By: David Pugliese, The National Post
The Super Hornet jets the Liberal government is spending billions of dollars to purchase could be flying for as little as 12 to 15 years before they are taken out of service.
There had been some suggestions by analysts and, privately by military officers, that the Super Hornets could be kept flying, along with the new aircraft the government intends to purchase as a replacement for the CF-18s in the late 2020s.
But the operational life of the Super Hornets, expected to arrive sometime after 2019, will be limited, unlike the current CF-18s that have been flying for more than three decades, the Liberals confirm.
“The operational life span of the Super Hornet fleet will start at the delivery and not end before the completion of the transition to the CF-18 permanent replacement aircraft,” Harjit Sajjan noted in a written response to a question asked by Conservative MP Diane Finley.
Sajjan has said the government wants to get a permanent fleet delivered as quickly as possible, with some estimates putting that by 2029 or as late as 2032.
But Conservative defence critic James Bezan said Sajjan’s answer to Finley shows the Super Hornet purchase is a waste of money. “If they are going to use them for only 12 years, then this is a very expensive option that makes absolutely no sense,” Bezan said Thursday.
He said a better move would be to dump the Super Hornet deal, estimated to cost between $5 billion and $7 billion, and immediately run a competition for a permanent fighter jet fleet.
“You could have your new fleet delivered and operating quickly without having to go this route of an interim fighter,” he said.
Sajjan announced in November the government’s decision to buy 18 Boeing Super Hornets as “interim” fighter jets until a permanent replacement for the existing CF-18 aircraft could be bought.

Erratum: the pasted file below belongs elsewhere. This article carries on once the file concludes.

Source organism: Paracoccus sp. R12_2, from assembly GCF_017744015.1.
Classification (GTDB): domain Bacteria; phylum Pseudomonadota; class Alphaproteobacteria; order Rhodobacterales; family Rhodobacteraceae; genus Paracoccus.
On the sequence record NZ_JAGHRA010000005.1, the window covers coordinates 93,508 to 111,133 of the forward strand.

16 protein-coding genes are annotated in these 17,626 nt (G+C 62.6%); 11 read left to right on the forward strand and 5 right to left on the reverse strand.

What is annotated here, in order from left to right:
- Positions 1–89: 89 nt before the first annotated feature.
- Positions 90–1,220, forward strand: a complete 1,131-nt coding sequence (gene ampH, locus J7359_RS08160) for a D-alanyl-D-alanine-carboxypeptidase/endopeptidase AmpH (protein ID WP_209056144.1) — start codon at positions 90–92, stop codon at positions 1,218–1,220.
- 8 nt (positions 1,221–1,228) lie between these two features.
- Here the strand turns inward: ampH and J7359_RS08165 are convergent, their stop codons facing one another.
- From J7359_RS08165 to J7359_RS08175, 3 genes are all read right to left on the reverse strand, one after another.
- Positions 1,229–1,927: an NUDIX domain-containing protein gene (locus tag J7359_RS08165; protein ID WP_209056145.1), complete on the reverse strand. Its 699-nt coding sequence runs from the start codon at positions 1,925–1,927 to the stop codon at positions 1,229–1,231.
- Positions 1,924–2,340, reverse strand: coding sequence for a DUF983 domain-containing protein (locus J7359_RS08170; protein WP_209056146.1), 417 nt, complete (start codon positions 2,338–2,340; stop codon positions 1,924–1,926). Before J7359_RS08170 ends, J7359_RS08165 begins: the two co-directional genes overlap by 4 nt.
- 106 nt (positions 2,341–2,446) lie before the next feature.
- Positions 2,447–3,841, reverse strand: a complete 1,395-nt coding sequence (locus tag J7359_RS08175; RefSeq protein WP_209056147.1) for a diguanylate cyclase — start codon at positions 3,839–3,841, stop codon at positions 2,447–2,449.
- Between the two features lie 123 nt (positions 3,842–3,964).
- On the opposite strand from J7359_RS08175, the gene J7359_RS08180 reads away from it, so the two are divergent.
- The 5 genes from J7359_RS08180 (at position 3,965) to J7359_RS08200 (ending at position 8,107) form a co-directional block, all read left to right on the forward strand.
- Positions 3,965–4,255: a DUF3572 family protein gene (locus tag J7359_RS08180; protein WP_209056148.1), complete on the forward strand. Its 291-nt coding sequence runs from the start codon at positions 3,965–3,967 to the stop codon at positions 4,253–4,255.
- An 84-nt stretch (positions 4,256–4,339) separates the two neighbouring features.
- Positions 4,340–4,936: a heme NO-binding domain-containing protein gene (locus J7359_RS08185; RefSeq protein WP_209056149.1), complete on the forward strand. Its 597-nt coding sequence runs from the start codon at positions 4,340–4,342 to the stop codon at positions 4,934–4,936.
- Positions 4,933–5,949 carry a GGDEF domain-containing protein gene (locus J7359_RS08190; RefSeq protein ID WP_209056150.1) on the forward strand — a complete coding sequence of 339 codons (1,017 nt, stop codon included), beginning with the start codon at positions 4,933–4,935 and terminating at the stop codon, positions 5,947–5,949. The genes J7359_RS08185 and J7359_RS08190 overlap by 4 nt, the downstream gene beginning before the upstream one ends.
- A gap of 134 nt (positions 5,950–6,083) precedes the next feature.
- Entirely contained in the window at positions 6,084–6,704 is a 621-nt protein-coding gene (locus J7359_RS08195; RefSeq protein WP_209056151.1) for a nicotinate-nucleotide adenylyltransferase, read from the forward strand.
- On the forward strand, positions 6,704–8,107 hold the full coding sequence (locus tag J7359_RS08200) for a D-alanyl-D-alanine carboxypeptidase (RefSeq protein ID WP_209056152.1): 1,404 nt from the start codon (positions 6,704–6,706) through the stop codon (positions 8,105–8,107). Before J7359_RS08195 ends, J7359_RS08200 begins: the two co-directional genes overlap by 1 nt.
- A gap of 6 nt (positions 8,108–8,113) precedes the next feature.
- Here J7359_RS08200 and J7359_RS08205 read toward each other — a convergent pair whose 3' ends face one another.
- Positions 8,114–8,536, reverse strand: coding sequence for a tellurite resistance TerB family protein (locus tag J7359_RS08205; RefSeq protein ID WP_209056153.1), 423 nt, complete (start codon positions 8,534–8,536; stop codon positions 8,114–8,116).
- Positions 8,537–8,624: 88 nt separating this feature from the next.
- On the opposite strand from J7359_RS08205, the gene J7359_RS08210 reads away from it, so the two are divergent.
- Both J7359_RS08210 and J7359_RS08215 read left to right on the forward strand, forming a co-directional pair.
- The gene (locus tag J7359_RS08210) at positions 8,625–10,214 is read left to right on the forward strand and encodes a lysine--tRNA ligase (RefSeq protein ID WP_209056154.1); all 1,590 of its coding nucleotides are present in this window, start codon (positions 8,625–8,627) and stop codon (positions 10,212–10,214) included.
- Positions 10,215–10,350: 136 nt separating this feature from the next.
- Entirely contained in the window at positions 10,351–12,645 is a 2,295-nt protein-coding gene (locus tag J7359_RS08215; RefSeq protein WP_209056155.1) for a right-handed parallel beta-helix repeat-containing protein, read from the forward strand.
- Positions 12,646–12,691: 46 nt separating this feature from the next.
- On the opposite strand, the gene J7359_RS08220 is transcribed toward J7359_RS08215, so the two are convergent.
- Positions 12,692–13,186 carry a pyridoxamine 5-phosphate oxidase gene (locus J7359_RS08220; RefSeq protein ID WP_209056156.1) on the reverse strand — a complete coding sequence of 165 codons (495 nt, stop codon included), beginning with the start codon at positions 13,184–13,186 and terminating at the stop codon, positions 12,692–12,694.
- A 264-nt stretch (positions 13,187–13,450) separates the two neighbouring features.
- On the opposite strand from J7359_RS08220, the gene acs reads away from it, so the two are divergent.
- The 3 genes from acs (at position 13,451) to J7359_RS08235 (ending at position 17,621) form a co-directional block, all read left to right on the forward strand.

The Liberals said Canada is facing a capability gap because it doesn’t have enough fighter jets to fulfill its military missions, a situation Sajjan has blamed on the previous Conservative government for bungling the project to replace the aging CF-18s.
But Bezan has questioned the Liberal claim that the CF-18s are on their last legs. He has pointed out that military officers have stated those jets can operate effectively until 2025, more than enough time for a permanent replacement to be bought.
In addition, Defence department officials had earlier warned against buying an interim fighter jet. But the report containing those warnings, which had been on the department’s website for more than a year, was quietly removed after the Liberal government announced its Super Hornet purchase.
The Defence Research and Development Canada report recommended against the purchase of such “bridging” aircraft to deal with gaps in capability. “The costs involved with bridging options make them unsuitable for filling capability gaps in the short term,” according to the report. “Any short-term investment results in disproportionately high costs during the bridging period.”
The Liberal government has acknowledged the decision to buy the 18 Super Hornets will cost more in the long run but they haven’t provided details on what that amount might be.
There is currently no price tag, Sajjan said Tuesday. “Once we have gone through the right process, have all the necessary information, then we’ll have an actual price tag.”